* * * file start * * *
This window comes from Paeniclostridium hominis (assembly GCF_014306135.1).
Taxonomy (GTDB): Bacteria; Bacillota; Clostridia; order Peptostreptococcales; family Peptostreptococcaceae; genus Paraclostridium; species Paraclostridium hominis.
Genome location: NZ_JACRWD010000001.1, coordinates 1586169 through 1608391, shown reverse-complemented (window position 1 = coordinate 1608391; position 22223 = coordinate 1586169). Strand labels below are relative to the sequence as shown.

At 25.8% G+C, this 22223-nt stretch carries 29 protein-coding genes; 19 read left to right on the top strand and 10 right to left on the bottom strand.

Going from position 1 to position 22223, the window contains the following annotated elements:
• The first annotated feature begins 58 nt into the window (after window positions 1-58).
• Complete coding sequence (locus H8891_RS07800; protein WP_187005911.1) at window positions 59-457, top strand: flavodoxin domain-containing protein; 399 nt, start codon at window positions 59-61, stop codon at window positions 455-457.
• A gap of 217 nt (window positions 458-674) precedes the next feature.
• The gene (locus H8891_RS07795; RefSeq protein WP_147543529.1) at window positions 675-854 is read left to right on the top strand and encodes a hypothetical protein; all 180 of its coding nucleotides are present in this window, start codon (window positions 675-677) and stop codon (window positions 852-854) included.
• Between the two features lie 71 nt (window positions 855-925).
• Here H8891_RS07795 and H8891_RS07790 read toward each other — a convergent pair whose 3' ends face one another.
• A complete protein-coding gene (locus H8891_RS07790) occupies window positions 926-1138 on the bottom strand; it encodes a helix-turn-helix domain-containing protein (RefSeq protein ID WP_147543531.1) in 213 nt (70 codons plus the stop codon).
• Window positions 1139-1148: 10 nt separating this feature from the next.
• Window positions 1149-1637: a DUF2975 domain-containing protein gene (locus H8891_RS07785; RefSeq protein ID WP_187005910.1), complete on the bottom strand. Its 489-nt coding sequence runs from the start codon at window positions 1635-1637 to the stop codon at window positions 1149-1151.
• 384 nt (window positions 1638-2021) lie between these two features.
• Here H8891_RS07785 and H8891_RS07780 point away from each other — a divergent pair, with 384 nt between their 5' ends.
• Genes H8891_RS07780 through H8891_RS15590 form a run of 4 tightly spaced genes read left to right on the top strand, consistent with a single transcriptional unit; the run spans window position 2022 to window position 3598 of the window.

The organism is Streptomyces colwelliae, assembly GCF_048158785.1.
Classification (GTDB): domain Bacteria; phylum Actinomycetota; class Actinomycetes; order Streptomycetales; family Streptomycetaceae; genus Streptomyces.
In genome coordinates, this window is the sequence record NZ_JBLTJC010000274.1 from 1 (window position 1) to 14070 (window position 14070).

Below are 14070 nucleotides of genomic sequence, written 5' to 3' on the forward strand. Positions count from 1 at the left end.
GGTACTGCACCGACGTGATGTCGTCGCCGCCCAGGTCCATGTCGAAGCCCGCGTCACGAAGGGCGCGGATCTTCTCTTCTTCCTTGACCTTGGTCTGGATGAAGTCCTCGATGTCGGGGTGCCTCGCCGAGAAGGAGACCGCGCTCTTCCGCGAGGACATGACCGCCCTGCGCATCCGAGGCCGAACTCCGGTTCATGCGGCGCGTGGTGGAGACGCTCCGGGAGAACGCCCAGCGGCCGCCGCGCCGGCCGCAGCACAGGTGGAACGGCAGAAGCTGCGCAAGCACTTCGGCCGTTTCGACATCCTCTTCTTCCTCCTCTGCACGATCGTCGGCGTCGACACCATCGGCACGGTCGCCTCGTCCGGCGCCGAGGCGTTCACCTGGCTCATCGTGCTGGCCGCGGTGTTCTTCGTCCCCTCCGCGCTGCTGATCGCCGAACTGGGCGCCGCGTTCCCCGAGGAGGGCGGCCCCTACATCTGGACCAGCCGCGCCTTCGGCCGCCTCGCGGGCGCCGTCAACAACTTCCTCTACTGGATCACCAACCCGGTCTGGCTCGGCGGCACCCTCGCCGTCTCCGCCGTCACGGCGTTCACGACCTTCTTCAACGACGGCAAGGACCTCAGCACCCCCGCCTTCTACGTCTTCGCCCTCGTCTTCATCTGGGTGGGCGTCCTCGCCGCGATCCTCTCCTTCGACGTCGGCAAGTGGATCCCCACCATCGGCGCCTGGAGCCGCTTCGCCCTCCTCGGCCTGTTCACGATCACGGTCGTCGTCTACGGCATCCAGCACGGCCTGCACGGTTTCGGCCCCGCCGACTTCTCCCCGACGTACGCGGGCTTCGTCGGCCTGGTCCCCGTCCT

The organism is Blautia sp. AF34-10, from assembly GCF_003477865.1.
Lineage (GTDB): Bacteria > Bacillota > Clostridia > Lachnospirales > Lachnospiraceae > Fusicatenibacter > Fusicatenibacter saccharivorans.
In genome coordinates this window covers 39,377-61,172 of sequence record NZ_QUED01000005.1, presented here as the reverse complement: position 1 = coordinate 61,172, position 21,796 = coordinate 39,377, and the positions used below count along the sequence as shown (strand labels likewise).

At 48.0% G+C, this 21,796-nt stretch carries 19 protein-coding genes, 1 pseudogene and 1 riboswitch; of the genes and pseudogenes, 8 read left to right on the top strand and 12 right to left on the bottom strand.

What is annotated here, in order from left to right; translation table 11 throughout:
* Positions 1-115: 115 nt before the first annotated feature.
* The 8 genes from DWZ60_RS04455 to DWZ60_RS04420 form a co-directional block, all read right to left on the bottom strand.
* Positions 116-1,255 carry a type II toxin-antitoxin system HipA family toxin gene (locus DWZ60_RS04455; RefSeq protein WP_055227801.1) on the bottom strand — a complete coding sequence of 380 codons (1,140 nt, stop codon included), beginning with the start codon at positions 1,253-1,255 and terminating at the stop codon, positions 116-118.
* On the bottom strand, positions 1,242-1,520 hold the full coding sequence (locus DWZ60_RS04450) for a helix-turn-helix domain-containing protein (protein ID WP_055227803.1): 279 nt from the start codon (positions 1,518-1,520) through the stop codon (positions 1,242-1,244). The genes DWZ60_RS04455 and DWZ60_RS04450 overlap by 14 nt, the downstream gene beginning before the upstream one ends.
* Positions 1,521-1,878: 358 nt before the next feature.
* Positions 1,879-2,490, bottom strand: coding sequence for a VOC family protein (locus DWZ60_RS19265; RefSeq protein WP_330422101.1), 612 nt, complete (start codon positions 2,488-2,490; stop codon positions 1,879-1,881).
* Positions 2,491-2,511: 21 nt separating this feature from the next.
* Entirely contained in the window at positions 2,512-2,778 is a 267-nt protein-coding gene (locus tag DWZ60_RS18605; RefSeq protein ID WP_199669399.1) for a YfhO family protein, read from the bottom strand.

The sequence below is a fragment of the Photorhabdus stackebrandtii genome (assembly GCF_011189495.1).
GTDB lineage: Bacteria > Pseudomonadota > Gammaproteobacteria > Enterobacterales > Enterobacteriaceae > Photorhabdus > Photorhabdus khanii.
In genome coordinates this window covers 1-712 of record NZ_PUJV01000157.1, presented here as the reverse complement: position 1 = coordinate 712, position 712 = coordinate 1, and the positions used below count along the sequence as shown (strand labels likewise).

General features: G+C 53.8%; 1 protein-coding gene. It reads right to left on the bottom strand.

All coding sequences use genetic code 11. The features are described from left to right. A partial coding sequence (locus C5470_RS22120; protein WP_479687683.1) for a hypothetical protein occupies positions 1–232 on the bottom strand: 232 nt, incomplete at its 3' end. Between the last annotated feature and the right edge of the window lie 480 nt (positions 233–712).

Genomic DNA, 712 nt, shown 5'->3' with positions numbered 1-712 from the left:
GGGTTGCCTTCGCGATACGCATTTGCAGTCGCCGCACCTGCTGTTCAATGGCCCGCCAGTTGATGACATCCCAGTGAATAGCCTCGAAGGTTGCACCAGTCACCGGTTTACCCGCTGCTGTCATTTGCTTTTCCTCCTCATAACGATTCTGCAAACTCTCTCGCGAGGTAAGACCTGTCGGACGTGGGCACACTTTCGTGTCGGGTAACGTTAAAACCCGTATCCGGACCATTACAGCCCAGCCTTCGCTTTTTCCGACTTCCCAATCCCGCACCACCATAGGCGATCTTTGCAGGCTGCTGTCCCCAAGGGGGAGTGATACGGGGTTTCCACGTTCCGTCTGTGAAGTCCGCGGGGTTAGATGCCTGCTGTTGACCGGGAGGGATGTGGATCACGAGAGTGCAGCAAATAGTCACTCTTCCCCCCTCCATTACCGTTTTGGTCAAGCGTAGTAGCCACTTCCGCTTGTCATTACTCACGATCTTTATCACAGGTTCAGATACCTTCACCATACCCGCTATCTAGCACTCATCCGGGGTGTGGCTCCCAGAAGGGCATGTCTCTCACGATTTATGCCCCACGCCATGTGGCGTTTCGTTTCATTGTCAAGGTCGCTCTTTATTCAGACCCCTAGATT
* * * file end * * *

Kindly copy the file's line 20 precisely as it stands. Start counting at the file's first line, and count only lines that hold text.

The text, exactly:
In genome coordinates, this window is the sequence record NZ_JBLTJC010000274.1 from 1 (window position 1) to 14070 (window position 14070).